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Trusted Merchant Listing within PSD2: An Overview

PSD2 requirement introduced Strong Customer Authentication (SCA) as a means of safer online payment authentication. With SCA also came SCA exemptions; scenarios that do not require an additional authentication step, allowing the cardholder to enjoy an entirely frictionless experience. A part of the exemptions is Merchant Whitelisting, a convenient feature included in the 3D Secure 2.2. upgrade.

PSD2 requirement introduced Strong Customer Authentication (SCA) as a means of safer online payment authentication. With SCA also came SCA exemptions; scenarios that do not require an additional authentication step, allowing the cardholder to enjoy an entirely frictionless experience. A part of the exemptions is Trusted Merchant Listing (TML), a convenient feature included in the 3D Secure 2.2. upgrade.

A brief overview of SCA

The latest PSD2 directive enforced Strong Customer Authentication (SCA) as an additional layer of security for online payment processing. To fight fraud, cardholders need to confirm their identity using two-factor authentication (2FA). This includes authenticating themselves using two out of three security elements:

  1. Knowledge – something the user knows (PINs and passwords)
  2. Possession – something the user owns (smartphone, mToken)
  3. Inherence – something the user is (biometrics)

This approach was not welcomed by issuers and merchants, raising concerns regarding the overall traffic impacted by the added authentication step. In the cardholder's eyes, SCA means more friction, and more friction is an inconvenience for the end-user. In order to address this issue, PSD2 also includes SCA exemptions.

SCA exemptions

SCA exempted scenarios include transactions that do not require an additional authentication step in order to process the payment. It is a clever concept for mitigating friction when applicable. The given transaction must meet specific criteria regarding the risk level and some predefined types of transactions to be classified as an exemption. SCA exemptions are the following:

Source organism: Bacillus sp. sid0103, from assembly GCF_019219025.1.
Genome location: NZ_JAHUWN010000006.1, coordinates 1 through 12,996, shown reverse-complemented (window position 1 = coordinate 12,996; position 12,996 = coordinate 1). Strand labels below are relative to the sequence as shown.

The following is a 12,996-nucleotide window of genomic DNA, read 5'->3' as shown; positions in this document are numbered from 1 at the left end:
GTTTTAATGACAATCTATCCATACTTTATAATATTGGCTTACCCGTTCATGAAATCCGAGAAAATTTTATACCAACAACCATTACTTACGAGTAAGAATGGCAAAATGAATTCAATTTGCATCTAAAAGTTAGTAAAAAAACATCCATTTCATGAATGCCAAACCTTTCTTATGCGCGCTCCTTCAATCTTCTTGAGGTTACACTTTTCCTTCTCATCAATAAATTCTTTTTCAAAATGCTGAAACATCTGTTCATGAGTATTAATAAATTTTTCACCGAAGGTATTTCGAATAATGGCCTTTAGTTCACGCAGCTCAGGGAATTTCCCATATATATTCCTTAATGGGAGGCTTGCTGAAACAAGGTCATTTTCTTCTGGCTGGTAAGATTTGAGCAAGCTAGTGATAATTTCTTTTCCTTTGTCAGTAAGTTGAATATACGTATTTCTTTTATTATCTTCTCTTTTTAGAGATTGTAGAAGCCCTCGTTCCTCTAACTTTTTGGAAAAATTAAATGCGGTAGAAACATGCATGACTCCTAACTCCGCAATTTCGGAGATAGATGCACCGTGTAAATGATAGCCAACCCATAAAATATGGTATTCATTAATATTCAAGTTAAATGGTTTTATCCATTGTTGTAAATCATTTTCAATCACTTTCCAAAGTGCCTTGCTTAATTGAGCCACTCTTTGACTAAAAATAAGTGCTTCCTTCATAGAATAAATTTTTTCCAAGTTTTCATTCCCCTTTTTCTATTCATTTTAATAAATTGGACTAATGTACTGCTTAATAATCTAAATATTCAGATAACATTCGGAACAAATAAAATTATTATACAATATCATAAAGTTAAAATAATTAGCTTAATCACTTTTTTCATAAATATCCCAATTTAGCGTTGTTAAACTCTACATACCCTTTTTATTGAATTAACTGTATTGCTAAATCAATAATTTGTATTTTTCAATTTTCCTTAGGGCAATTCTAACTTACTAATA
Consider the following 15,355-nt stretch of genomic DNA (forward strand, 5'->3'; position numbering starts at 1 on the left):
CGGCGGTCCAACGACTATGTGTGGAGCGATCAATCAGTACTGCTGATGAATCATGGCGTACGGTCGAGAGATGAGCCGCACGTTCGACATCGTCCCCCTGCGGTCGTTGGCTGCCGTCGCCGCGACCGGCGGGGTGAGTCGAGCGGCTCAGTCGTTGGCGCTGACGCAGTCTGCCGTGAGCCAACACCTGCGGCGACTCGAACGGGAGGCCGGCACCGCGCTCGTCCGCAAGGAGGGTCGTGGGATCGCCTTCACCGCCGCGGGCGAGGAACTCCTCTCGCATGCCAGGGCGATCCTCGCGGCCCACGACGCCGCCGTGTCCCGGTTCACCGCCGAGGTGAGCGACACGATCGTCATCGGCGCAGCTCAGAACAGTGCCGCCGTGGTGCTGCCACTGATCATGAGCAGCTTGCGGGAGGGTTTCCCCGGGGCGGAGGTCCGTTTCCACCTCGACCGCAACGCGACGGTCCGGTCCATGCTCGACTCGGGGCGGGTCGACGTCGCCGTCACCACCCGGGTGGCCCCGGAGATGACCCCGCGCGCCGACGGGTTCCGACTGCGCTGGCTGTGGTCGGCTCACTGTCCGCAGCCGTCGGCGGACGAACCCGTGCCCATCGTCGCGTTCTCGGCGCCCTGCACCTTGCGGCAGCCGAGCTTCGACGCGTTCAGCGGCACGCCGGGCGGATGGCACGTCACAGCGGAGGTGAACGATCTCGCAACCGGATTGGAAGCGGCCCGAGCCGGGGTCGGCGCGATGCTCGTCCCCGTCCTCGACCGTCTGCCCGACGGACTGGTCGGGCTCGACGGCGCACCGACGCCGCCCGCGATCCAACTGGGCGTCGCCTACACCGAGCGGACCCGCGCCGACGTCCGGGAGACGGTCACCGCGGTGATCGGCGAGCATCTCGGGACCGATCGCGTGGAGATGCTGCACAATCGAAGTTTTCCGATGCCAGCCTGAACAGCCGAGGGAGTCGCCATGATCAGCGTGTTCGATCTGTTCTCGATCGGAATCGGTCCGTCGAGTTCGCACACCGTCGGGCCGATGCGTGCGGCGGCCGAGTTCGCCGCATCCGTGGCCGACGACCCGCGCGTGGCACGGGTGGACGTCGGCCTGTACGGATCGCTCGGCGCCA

1. Low-risk transactions - Transactions that are classified as low risk based on risk assessment do not require an additional authentication step.
  2. Low-value payments (LVP) – Transactions amounting up to and equal to 30EUR are low-value transactions and are not a part of the SCA requirement.
  3. Corporate payments – Payments made by a card belonging to an entity rather than an individual are also considered to be SCA exemptions.
  4. Recurring payments - Subscriptions, loans, and similar payments with a fixed amount require SCA only for the first payment. In cases where the amount changes, SCA is necessary for each individual change.
  5. Merchant Whitelisting – If the merchant is eligible for whitelisting (approved by the issuing bank), the cardholder is able to whitelist a trusted merchant in order to skip the additional authentication step.

Introduction to Trusted Merchant Listing (TML)

Merchant Whitelisting, also known as Trusted Beneficiaries, enables cardholders to choose known merchants whom they trust in order to skip the additional authentication step and enjoy a genuinely frictionless online payment experience. Regardless of the transaction amount or merchant/issuer fraud rate, SCA is not necessary. Of course, not all merchants are eligible for whitelisting. The selection of merchants that a cardholder is able to whitelist is under the issuing bank's control. Based on preselected criteria regarding the industry type of the merchant, level of risk, and cardholder's transaction history, the issuer proposes a list of merchants eligible for whitelisting based on the cardholder's request.